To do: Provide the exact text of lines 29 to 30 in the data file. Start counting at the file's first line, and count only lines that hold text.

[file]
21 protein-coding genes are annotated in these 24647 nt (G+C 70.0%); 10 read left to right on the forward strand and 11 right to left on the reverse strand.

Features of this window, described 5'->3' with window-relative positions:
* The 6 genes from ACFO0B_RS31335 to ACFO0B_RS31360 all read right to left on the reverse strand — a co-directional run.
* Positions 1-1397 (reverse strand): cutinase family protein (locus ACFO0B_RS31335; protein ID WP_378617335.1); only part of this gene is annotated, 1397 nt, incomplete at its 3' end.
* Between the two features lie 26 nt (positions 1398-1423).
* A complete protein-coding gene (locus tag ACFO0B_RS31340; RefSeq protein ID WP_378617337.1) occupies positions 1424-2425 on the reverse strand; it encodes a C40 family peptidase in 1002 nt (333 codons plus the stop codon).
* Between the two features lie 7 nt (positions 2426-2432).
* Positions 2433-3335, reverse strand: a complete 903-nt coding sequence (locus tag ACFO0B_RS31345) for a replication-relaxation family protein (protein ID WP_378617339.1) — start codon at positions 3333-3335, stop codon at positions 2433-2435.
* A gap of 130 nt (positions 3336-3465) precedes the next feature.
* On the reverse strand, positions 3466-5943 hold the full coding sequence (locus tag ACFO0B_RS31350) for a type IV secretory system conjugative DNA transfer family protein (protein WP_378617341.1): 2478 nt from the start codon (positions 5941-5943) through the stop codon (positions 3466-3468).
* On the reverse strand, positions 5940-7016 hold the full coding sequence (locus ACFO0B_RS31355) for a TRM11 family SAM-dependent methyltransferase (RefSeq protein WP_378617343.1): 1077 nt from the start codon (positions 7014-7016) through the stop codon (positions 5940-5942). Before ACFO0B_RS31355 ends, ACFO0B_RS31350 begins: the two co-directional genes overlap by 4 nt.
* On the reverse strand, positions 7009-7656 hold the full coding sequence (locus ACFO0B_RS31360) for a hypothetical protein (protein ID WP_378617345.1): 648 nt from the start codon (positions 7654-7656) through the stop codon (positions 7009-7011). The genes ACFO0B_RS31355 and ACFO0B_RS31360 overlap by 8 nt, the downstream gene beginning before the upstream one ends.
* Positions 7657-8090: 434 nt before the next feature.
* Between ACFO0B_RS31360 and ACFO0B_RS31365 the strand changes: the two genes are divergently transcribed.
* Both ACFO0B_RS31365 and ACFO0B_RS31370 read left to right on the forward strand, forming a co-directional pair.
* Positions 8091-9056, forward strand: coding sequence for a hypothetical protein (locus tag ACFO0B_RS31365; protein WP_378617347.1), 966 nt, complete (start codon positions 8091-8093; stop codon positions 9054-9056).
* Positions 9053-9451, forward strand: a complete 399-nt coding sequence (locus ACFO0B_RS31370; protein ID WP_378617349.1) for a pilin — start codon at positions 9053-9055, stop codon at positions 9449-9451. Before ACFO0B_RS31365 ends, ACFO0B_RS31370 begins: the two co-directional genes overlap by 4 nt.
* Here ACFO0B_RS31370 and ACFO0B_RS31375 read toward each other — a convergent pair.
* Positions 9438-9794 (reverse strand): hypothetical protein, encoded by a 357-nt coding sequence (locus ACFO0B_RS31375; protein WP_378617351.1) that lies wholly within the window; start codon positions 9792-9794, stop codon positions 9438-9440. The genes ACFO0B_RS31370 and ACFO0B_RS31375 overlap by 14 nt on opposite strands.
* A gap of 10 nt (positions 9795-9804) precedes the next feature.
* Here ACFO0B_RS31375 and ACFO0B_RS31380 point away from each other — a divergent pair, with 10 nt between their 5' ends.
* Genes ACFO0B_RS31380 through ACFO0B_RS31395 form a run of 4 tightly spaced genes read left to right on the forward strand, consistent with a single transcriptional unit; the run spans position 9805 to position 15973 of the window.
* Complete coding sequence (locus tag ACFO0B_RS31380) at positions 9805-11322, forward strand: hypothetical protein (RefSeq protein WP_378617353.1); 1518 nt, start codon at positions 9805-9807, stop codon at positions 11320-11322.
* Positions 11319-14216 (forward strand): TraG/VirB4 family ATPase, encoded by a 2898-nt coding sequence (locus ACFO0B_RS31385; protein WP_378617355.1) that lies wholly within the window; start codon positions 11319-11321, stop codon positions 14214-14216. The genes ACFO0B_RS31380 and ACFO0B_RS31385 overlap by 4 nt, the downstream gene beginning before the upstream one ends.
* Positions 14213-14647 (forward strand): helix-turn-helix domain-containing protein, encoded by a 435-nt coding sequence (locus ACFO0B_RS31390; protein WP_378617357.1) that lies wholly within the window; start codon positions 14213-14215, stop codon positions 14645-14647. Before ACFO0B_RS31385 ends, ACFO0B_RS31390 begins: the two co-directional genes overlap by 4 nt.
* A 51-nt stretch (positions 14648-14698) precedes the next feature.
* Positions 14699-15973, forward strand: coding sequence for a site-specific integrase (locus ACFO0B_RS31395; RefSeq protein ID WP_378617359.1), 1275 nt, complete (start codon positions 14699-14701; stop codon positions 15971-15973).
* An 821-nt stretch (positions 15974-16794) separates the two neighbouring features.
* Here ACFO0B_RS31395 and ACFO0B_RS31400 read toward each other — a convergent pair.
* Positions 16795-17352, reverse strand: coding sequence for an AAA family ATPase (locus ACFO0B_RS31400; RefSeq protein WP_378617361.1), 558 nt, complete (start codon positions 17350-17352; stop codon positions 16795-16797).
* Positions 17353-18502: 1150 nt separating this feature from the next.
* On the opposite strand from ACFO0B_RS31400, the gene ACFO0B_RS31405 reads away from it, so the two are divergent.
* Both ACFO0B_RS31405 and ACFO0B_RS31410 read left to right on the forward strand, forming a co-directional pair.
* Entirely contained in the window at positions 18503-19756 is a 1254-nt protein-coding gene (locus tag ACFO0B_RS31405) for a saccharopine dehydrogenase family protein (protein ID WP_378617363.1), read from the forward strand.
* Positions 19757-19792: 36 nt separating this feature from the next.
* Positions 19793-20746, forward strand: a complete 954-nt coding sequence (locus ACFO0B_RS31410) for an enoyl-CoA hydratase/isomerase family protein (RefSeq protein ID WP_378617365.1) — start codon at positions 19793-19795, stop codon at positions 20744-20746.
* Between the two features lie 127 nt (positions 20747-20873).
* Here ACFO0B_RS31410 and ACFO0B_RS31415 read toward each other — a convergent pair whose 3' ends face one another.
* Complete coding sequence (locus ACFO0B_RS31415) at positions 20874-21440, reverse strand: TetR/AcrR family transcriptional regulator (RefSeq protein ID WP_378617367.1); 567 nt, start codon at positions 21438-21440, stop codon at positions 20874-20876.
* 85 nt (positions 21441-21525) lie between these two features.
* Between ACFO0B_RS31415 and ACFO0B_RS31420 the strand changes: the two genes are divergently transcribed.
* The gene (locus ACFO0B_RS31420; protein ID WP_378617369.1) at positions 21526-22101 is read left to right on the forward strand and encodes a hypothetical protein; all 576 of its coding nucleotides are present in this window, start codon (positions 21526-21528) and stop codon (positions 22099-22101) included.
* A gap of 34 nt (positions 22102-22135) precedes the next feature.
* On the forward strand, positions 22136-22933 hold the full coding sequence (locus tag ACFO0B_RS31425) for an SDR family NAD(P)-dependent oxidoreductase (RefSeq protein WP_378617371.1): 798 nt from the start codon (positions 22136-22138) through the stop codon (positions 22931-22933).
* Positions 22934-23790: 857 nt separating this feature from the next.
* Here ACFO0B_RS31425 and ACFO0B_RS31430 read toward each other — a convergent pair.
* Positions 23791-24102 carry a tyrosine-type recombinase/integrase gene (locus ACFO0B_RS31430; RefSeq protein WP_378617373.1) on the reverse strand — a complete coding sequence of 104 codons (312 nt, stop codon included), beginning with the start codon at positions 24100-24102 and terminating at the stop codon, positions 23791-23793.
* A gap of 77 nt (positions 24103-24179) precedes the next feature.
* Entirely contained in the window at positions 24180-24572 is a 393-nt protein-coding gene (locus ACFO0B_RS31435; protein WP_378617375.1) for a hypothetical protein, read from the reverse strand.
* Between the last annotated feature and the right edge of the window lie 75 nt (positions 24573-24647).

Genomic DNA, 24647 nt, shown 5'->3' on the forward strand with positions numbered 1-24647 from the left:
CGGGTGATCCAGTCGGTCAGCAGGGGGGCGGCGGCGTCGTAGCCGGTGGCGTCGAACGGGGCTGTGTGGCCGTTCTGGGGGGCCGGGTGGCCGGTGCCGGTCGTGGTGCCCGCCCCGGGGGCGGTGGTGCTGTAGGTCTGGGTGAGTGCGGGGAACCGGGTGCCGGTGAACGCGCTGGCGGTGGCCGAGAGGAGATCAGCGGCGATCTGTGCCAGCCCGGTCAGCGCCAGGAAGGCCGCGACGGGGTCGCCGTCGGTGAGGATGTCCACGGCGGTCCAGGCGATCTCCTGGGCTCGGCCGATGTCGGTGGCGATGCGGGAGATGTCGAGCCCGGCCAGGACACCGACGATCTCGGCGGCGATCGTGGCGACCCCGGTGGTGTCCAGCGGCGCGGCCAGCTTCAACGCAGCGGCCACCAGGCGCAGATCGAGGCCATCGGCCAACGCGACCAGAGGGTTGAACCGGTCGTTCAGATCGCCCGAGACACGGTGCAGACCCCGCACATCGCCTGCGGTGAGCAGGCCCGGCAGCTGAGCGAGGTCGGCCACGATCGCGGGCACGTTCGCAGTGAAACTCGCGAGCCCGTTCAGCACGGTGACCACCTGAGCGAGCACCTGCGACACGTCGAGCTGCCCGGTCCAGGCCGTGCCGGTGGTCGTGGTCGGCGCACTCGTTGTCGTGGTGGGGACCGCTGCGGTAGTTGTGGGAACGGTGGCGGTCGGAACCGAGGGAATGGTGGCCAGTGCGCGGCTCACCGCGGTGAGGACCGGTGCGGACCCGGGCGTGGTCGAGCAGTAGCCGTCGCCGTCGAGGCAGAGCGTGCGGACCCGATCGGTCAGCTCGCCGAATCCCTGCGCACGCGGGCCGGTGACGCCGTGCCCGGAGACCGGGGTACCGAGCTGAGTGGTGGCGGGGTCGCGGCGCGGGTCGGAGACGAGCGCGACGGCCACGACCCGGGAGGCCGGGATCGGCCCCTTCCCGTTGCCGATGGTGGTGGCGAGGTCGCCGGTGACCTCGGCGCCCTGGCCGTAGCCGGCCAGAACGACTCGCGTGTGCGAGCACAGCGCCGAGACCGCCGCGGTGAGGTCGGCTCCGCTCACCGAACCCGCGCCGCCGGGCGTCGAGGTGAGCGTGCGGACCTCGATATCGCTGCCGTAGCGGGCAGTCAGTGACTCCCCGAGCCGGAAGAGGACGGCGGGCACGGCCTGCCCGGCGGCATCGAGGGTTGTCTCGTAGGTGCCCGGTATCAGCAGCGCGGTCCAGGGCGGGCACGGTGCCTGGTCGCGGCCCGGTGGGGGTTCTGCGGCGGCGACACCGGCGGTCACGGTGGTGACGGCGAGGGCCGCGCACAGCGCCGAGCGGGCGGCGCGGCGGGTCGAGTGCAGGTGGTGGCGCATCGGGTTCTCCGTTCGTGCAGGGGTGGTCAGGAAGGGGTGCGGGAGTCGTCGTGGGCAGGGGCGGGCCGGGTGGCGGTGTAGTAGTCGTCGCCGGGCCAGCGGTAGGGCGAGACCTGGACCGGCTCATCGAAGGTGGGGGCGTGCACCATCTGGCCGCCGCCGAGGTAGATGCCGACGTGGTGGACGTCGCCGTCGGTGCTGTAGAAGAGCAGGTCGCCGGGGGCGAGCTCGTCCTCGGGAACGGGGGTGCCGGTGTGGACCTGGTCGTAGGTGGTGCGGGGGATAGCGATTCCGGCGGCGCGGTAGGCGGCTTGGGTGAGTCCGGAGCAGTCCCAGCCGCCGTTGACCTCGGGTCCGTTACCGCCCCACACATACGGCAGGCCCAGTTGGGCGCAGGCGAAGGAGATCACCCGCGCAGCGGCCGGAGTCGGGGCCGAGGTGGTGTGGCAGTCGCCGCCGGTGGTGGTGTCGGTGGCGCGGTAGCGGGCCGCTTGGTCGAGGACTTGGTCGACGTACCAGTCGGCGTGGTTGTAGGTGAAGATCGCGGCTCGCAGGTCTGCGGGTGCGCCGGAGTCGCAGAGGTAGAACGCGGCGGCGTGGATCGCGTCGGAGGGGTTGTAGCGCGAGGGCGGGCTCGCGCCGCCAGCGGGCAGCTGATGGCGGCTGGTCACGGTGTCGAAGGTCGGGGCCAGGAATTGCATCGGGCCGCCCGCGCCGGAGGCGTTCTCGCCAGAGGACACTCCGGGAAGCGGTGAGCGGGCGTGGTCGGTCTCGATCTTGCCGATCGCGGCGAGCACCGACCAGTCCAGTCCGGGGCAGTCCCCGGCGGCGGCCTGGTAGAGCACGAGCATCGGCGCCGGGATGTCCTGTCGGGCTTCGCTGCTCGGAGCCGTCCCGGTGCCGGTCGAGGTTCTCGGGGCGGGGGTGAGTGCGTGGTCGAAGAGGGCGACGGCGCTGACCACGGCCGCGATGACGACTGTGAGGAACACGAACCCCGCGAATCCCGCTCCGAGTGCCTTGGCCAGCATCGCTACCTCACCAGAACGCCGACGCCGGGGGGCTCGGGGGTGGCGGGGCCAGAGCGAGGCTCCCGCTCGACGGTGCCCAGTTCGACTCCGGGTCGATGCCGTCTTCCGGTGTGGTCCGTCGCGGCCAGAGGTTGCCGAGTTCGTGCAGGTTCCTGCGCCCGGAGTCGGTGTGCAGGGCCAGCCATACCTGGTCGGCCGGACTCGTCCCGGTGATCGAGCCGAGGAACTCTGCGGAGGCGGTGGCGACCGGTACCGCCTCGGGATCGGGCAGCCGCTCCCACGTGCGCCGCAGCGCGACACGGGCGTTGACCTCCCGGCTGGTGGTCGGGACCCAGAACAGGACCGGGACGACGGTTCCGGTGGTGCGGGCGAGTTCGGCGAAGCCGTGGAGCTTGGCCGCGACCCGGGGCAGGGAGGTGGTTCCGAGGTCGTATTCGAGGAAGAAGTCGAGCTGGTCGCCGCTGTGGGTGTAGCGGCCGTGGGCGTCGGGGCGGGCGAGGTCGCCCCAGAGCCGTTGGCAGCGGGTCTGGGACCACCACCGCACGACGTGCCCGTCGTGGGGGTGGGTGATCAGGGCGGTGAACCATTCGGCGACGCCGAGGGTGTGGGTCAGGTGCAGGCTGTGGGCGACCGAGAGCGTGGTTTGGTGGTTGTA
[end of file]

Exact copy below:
* Here ACFO0B_RS31395 and ACFO0B_RS31400 read toward each other — a convergent pair.
* Positions 16795-17352, reverse strand: coding sequence for an AAA family ATPase (locus ACFO0B_RS31400; RefSeq protein WP_378617361.1), 558 nt, complete (start codon positions 17350-17352; stop codon positions 16795-16797).